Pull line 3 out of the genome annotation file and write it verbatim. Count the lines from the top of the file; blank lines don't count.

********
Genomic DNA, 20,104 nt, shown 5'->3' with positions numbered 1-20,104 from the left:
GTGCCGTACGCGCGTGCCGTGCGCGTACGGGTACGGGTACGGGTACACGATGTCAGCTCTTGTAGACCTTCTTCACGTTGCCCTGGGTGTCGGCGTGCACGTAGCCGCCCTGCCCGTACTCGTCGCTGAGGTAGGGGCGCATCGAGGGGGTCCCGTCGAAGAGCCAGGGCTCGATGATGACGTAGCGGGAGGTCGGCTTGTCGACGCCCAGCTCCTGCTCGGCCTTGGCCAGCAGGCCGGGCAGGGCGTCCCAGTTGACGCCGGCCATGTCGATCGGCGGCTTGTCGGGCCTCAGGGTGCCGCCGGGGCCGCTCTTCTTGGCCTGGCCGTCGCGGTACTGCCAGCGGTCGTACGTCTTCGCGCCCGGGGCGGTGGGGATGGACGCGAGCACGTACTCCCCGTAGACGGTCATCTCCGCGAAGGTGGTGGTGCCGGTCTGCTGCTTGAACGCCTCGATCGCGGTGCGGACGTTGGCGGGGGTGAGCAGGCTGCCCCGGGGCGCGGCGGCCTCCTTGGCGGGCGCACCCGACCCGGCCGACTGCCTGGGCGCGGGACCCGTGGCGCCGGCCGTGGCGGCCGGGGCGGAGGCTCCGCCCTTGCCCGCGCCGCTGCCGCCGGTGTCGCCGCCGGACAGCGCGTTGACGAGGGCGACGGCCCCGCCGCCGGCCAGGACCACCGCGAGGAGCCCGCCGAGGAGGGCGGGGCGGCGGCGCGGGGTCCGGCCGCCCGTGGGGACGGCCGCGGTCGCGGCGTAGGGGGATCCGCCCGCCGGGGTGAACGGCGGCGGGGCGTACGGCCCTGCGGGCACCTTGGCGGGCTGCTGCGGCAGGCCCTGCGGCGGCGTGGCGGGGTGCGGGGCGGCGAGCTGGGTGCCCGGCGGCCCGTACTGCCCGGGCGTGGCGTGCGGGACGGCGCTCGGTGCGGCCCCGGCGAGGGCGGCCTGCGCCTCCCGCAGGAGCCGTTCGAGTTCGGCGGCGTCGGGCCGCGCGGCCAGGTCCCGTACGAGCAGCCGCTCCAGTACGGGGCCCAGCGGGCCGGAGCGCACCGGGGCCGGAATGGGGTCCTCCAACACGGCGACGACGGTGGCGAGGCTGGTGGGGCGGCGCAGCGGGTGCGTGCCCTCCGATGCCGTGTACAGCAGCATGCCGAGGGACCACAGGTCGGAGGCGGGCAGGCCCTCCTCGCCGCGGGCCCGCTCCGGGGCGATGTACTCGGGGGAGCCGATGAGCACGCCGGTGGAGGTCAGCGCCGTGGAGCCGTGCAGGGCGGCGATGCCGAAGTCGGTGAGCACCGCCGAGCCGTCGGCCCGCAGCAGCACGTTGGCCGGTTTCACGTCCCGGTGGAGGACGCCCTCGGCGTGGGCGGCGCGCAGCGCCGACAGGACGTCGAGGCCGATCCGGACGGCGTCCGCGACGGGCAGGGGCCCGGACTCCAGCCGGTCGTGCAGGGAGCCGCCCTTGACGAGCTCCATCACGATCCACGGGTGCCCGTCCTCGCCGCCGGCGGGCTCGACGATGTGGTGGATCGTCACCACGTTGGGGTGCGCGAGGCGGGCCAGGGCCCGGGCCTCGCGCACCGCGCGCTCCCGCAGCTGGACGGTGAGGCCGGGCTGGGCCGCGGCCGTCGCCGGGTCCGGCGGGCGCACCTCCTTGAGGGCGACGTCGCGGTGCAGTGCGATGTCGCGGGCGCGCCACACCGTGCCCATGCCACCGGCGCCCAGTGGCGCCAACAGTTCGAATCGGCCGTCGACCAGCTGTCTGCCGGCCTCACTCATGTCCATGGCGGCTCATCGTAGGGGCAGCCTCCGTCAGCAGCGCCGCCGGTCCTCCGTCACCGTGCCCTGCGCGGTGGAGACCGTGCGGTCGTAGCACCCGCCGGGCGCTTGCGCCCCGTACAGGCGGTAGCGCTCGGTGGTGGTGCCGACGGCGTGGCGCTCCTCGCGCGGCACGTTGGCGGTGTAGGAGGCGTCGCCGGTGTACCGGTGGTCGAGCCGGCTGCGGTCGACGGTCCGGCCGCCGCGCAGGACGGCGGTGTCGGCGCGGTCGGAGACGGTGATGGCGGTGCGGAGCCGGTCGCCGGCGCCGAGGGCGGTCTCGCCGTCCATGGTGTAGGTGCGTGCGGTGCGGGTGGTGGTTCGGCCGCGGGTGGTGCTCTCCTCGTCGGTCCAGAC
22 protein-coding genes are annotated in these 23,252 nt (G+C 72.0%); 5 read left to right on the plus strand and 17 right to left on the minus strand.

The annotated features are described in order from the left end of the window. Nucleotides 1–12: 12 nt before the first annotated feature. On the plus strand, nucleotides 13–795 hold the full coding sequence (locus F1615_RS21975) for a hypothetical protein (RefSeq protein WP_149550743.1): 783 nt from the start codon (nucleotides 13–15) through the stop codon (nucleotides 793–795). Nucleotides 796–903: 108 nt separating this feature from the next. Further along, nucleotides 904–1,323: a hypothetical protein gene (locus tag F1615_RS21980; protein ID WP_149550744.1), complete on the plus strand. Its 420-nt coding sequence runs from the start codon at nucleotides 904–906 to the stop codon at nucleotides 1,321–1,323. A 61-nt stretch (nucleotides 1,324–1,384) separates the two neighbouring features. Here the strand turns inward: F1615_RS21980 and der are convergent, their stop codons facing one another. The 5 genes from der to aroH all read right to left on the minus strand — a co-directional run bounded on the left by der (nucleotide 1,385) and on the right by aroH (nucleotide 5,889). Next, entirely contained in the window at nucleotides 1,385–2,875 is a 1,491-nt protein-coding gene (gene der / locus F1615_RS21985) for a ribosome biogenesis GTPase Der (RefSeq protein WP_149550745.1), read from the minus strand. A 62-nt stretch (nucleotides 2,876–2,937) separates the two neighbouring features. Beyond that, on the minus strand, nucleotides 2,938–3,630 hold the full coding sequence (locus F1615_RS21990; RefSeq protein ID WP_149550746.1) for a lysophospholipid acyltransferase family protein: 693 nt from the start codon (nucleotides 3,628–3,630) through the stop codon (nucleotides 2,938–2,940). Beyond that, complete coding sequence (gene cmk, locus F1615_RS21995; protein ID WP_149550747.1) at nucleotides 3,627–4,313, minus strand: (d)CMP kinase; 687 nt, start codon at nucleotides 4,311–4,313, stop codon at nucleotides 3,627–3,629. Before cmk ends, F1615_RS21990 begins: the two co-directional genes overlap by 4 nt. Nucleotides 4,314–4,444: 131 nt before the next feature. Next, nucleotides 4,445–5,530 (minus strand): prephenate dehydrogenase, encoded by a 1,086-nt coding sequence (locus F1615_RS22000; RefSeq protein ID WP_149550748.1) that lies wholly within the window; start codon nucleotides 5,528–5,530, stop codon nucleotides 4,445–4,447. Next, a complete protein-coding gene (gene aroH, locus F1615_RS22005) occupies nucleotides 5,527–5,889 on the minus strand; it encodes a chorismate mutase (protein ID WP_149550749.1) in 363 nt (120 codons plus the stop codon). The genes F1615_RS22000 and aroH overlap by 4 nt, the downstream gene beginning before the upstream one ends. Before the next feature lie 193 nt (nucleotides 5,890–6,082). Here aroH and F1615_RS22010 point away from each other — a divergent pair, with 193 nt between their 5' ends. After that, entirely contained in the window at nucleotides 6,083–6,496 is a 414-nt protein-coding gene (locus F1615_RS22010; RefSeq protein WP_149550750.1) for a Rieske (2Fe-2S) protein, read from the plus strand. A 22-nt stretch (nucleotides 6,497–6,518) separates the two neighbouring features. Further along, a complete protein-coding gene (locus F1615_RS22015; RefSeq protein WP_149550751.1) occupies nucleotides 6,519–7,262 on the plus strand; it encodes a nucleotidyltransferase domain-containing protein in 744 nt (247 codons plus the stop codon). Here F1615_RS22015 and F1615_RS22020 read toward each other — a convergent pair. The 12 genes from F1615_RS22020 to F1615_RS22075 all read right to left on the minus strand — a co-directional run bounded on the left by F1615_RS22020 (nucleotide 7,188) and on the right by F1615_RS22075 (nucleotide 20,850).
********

22 protein-coding genes are annotated in these 23,252 nt (G+C 72.0%); 5 read left to right on the plus strand and 17 right to left on the minus strand.